Many will baulk at the idea of cab drivers charging higher rates as public transport networks suffer in the wake of today's storm - and indeed in many cases rates rules prohibit them from doing so. This does not appear to be stopping all enterprising drivers:
Supply vs demand. Colleague just been quoted £130 for 30 mile taxi ride. Compares to £35 for 15 miles I had a few hours ago. Seller's market— Mike van Dulken (@Accendo_Mike) October 28, 2013
But if this does profiteering does disturb you, can you suggest a better way for a scarce resource (travel to work) to be rationed in the wake of a natural disaster?
There are reasons to suggest that rate flexibility and liberalising supply rules are the best way to tackle the shortage.
If taxis were cheaper, there'd be none left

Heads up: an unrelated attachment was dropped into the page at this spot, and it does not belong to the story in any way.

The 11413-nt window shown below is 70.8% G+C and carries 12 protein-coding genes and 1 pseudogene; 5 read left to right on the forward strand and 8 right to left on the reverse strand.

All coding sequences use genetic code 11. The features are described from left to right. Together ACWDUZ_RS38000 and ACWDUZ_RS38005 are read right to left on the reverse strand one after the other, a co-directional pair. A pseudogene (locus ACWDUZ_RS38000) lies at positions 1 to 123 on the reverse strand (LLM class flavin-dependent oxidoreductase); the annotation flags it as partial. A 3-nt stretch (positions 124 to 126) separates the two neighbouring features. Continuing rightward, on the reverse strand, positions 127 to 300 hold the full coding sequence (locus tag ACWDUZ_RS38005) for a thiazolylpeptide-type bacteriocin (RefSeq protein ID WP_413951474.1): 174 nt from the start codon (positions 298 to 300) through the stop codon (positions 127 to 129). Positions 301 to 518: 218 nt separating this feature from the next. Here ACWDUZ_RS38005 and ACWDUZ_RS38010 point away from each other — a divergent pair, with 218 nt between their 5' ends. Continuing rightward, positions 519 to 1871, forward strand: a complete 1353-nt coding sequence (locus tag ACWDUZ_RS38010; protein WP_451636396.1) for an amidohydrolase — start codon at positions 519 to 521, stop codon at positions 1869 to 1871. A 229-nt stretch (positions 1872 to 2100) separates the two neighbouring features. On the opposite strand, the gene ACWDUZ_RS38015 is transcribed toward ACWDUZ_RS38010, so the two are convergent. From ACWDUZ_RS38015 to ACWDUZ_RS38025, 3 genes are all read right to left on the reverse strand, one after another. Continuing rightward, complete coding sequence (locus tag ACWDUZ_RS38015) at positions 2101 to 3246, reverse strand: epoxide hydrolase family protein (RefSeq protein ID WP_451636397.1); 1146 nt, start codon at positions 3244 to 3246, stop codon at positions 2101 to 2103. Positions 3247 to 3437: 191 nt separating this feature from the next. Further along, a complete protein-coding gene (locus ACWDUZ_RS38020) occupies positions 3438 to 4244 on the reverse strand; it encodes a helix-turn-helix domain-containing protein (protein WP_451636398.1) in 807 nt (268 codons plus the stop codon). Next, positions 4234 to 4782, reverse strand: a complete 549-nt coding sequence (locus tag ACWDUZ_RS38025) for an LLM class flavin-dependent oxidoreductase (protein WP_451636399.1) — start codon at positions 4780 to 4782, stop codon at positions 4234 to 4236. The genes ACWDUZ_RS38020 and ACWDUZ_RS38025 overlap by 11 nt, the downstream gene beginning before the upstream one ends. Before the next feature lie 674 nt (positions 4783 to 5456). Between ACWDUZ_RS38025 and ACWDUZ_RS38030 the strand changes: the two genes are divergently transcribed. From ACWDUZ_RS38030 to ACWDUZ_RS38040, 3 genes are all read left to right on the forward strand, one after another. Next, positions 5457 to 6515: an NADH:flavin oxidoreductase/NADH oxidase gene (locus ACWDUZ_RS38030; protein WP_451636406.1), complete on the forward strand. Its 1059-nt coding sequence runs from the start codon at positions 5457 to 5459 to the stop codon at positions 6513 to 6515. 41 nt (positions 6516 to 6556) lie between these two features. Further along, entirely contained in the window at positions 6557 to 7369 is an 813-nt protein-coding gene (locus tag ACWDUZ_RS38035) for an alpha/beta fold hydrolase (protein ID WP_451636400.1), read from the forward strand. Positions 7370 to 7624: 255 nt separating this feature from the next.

Higher prices will reduce demand for taxis, meaning that we don't see queues for them. Instead of rationing goods by the principle of "first come, first served", goods are distributed to those who want them more (and as such will be willing to pay more).
So taxis go to where they are more needed - rather than those who ask for them first.
Higher prices will mean more entrants to the market
As prices go up, we should see more people offer to take commuters to work with their vehicles. Supply should rise, and that allows prices to fall back down to a lower level.
But as with rules that stop taxi drivers charging higher rates, rules that prohibit others from offering their services as taxi drivers stop this mechanism working.
For those who want to read more on the subject, see Matt Zwolinski's paper "The Ethics of Price Gouging".